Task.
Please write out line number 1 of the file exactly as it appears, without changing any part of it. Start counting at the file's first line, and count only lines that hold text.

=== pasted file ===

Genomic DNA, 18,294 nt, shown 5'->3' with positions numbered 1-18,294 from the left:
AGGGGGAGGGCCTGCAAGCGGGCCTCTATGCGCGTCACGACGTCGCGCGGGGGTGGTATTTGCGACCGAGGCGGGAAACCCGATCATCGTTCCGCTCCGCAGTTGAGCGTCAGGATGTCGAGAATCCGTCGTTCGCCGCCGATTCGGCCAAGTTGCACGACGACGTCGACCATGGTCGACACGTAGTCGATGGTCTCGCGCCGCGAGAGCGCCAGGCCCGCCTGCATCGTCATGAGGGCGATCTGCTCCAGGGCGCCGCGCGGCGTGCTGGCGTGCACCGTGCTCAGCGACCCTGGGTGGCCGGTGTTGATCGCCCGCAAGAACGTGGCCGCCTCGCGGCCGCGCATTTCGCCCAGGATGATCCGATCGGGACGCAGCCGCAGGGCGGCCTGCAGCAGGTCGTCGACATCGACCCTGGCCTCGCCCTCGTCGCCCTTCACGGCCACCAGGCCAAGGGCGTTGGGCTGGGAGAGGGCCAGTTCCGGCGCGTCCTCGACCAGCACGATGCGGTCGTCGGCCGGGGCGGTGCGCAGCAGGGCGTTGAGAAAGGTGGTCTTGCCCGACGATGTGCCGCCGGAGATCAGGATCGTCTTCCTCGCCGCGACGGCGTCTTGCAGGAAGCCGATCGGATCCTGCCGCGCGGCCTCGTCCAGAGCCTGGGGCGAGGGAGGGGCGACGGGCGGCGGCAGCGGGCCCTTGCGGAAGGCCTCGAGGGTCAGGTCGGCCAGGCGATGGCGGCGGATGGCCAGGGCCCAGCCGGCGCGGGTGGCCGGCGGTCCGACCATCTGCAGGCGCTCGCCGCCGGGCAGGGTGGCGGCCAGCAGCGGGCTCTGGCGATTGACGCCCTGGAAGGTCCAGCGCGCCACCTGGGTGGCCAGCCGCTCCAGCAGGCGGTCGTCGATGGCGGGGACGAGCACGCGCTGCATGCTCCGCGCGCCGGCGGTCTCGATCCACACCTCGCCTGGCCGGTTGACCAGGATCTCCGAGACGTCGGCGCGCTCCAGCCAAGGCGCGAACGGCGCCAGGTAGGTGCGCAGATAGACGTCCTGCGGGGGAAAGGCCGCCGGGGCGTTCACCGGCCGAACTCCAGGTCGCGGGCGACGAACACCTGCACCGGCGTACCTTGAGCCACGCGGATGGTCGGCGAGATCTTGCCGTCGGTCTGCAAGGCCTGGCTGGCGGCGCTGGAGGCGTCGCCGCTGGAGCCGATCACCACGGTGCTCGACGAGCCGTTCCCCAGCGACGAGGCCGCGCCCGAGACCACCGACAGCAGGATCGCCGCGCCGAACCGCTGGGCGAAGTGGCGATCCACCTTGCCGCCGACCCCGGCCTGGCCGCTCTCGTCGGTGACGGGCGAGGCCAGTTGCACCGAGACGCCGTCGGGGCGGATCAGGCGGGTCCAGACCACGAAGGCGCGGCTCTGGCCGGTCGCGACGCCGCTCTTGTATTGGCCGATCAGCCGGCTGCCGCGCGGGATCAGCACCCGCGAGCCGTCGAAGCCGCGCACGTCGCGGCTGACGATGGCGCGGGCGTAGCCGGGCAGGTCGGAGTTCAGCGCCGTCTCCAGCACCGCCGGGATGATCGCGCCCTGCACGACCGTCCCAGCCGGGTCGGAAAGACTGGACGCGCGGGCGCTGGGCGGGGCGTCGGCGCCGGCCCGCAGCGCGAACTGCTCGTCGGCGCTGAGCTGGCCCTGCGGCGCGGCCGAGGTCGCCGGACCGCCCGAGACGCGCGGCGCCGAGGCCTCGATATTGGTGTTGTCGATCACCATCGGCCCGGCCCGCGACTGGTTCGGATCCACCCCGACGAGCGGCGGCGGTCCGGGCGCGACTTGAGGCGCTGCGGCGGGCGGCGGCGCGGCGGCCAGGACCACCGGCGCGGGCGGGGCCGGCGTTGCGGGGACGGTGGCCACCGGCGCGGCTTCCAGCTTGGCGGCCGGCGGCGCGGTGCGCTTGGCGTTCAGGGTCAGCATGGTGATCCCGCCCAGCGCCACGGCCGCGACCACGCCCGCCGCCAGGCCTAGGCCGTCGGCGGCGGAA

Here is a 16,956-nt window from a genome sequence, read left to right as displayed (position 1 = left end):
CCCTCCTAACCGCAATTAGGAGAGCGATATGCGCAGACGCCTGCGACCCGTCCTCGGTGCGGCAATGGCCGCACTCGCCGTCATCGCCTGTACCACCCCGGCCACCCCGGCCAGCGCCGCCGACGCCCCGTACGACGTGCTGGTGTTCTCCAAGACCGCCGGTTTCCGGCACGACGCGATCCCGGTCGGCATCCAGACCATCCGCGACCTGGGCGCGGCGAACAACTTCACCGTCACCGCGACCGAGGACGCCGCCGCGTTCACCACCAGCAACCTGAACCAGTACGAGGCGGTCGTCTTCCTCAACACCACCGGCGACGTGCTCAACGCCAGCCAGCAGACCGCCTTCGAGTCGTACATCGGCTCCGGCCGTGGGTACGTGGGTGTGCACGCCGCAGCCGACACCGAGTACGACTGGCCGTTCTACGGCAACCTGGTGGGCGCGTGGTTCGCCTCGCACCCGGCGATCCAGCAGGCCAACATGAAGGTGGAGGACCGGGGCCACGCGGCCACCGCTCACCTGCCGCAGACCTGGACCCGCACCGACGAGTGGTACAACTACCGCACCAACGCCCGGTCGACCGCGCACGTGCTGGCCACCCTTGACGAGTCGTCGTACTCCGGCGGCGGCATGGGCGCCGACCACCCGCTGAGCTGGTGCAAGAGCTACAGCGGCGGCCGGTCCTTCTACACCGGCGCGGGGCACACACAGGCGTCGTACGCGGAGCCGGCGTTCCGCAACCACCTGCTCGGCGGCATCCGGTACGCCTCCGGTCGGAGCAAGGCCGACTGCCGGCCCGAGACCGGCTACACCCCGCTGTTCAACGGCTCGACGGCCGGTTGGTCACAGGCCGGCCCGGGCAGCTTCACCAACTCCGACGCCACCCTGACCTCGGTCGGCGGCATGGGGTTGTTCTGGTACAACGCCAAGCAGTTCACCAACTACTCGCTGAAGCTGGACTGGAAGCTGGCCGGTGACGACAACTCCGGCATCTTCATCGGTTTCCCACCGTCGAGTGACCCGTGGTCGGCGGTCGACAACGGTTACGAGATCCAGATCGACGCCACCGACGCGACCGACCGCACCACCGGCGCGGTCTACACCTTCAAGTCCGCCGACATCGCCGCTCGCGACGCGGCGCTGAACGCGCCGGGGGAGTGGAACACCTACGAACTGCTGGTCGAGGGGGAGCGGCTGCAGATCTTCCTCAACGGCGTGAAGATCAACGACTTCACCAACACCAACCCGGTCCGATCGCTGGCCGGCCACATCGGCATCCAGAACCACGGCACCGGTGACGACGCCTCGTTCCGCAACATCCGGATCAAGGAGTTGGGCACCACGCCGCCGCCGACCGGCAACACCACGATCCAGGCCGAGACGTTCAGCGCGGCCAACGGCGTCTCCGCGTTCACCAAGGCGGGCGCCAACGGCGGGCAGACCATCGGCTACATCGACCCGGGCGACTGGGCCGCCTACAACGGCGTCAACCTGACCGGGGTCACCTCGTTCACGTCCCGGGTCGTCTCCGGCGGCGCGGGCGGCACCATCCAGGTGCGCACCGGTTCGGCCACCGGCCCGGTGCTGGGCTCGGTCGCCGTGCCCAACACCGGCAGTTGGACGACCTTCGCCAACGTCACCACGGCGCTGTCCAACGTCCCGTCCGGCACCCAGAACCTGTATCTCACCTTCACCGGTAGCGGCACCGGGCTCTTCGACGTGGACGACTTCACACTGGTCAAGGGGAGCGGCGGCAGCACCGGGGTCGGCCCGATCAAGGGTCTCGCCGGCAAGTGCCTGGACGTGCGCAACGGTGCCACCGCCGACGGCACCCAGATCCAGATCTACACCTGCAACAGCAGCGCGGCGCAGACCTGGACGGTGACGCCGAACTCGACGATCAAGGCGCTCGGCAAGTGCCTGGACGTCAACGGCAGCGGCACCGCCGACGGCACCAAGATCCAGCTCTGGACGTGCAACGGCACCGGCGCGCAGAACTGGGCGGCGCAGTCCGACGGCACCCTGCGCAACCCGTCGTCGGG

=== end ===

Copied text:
Genomic DNA, 18,294 nt, shown 5'->3' with positions numbered 1-18,294 from the left: